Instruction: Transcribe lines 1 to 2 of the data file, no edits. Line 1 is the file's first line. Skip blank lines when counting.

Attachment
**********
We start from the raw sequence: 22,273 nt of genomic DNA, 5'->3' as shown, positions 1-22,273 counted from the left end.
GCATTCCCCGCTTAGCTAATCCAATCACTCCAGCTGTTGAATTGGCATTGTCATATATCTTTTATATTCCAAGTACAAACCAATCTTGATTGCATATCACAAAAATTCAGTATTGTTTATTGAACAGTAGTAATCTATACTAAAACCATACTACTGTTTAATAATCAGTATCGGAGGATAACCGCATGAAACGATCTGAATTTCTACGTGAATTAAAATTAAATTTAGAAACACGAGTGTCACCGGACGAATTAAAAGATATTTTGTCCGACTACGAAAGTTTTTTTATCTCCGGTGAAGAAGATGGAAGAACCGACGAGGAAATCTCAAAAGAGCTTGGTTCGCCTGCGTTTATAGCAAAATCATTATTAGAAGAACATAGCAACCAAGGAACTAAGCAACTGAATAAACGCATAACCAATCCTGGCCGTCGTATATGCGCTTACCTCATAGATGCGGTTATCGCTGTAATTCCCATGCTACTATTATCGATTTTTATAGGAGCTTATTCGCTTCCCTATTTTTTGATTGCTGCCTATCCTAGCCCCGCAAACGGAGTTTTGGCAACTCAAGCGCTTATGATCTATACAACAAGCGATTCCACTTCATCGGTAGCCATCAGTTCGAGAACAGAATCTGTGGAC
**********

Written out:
We start from the raw sequence: 22,273 nt of genomic DNA, 5'->3' as shown, positions 1-22,273 counted from the left end.
GCATTCCCCGCTTAGCTAATCCAATCACTCCAGCTGTTGAATTGGCATTGTCATATATCTTTTATATTCCAAGTACAAACCAATCTTGATTGCATATCACAAAAATTCAGTATTGTTTATTGAACAGTAGTAATCTATACTAAAACCATACTACTGTTTAATAATCAGTATCGGAGGATAACCGCATGAAACGATCTGAATTTCTACGTGAATTAAAATTAAATTTAGAAACACGAGTGTCACCGGACGAATTAAAAGATATTTTGTCCGACTACGAAAGTTTTTTTATCTCCGGTGAAGAAGATGGAAGAACCGACGAGGAAATCTCAAAAGAGCTTGGTTCGCCTGCGTTTATAGCAAAATCATTATTAGAAGAACATAGCAACCAAGGAACTAAGCAACTGAATAAACGCATAACCAATCCTGGCCGTCGTATATGCGCTTACCTCATAGATGCGGTTATCGCTGTAATTCCCATGCTACTATTATCGATTTTTATAGGAGCTTATTCGCTTCCCTATTTTTTGATTGCTGCCTATCCTAGCCCCGCAAACGGAGTTTTGGCAACTCAAGCGCTTATGATCTATACAACAAGCGATTCCACTTCATCGGTAGCCATCAGTTCGAGAACAGAATCTGTGGAC